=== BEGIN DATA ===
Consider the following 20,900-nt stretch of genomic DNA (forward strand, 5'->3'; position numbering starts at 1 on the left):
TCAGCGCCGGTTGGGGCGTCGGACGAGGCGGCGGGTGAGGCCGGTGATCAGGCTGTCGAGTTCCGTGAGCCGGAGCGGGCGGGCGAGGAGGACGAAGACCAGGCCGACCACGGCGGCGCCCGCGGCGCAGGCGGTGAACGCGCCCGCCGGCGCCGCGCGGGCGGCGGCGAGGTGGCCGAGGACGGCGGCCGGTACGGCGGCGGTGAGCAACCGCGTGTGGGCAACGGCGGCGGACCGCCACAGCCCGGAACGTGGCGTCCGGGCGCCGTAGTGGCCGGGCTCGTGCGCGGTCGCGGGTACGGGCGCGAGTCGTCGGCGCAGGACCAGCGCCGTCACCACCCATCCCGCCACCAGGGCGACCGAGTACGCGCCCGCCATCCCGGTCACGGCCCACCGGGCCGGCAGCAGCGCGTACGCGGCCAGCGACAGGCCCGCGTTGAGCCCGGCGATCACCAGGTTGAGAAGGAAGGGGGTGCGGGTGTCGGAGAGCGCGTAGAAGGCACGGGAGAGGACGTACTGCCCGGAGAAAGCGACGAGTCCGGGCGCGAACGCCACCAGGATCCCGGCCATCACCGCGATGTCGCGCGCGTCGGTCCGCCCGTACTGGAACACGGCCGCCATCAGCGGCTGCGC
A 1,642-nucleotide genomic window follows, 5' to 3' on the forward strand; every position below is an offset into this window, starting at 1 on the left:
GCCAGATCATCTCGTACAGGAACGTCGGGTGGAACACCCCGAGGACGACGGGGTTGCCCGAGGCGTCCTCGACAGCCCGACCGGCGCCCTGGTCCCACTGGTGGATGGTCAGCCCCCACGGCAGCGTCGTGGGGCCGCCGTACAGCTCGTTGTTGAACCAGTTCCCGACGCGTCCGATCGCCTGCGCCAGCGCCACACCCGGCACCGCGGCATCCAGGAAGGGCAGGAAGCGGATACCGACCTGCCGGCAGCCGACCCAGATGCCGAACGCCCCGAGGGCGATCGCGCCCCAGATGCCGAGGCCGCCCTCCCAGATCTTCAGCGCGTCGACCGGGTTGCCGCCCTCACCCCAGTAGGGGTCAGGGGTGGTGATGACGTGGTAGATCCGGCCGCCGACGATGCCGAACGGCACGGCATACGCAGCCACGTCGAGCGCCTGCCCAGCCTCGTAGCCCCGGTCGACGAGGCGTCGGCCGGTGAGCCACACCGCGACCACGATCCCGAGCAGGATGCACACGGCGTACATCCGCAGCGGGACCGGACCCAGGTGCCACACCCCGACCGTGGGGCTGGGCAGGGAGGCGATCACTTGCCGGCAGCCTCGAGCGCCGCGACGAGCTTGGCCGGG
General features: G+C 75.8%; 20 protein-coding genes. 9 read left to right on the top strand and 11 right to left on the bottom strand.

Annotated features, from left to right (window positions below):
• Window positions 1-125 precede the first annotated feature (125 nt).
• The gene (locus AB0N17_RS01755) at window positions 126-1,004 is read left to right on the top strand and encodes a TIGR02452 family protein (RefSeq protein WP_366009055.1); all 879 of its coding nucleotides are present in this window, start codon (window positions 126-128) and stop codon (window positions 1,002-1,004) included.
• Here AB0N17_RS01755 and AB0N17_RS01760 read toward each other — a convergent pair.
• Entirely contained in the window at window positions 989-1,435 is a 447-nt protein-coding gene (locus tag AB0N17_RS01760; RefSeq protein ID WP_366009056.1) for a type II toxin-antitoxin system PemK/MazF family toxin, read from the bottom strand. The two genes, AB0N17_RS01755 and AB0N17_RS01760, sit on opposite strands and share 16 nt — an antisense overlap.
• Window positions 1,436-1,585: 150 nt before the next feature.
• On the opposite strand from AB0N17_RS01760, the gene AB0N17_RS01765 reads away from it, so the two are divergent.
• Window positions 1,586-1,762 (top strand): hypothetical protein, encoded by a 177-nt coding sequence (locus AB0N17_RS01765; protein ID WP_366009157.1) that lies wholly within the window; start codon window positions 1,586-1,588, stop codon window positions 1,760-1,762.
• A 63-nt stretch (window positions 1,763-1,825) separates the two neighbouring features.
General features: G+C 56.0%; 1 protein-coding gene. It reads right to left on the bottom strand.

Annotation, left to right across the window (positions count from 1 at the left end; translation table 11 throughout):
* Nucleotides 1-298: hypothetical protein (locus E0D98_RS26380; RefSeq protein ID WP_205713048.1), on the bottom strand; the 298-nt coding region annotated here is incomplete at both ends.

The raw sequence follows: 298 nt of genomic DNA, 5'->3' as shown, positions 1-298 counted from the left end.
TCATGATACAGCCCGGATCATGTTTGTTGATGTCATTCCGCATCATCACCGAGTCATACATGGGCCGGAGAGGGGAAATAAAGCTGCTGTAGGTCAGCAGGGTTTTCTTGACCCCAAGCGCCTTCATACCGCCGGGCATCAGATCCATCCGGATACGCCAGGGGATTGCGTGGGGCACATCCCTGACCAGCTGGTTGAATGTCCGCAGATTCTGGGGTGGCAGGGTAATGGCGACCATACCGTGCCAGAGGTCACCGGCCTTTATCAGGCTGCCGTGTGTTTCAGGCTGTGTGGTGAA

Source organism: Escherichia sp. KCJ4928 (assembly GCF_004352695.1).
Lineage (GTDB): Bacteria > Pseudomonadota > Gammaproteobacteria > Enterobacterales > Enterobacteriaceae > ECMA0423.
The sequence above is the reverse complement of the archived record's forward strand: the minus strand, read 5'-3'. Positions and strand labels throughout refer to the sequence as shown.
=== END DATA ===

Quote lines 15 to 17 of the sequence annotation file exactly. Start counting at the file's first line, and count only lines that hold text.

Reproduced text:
General features: G+C 56.0%; 1 protein-coding gene. It reads right to left on the bottom strand.

Annotation, left to right across the window (positions count from 1 at the left end; translation table 11 throughout):
* Nucleotides 1-298: hypothetical protein (locus E0D98_RS26380; RefSeq protein ID WP_205713048.1), on the bottom strand; the 298-nt coding region annotated here is incomplete at both ends.